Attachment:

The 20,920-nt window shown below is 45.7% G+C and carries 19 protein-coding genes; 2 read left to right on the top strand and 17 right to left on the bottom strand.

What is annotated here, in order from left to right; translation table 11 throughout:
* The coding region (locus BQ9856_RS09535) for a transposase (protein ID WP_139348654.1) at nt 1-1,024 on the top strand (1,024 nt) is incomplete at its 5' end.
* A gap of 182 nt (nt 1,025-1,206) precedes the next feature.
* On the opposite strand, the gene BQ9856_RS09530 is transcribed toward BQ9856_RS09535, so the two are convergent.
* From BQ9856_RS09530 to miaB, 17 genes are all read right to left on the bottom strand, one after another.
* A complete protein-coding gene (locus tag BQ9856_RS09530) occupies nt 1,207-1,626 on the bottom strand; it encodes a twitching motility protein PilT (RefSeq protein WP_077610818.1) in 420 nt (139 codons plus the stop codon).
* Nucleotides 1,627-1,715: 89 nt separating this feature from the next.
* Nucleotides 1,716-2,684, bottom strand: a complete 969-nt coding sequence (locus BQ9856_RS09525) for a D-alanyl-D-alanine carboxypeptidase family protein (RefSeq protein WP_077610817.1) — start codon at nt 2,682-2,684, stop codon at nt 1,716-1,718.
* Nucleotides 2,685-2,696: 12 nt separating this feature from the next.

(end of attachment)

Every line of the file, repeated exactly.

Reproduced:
The 20,920-nt window shown below is 45.7% G+C and carries 19 protein-coding genes; 2 read left to right on the top strand and 17 right to left on the bottom strand.

What is annotated here, in order from left to right; translation table 11 throughout:
* The coding region (locus BQ9856_RS09535) for a transposase (protein ID WP_139348654.1) at nt 1-1,024 on the top strand (1,024 nt) is incomplete at its 5' end.
* A gap of 182 nt (nt 1,025-1,206) precedes the next feature.
* On the opposite strand, the gene BQ9856_RS09530 is transcribed toward BQ9856_RS09535, so the two are convergent.
* From BQ9856_RS09530 to miaB, 17 genes are all read right to left on the bottom strand, one after another.
* A complete protein-coding gene (locus tag BQ9856_RS09530) occupies nt 1,207-1,626 on the bottom strand; it encodes a twitching motility protein PilT (RefSeq protein WP_077610818.1) in 420 nt (139 codons plus the stop codon).
* Nucleotides 1,627-1,715: 89 nt separating this feature from the next.
* Nucleotides 1,716-2,684, bottom strand: a complete 969-nt coding sequence (locus BQ9856_RS09525) for a D-alanyl-D-alanine carboxypeptidase family protein (RefSeq protein WP_077610817.1) — start codon at nt 2,682-2,684, stop codon at nt 1,716-1,718.
* Nucleotides 2,685-2,696: 12 nt separating this feature from the next.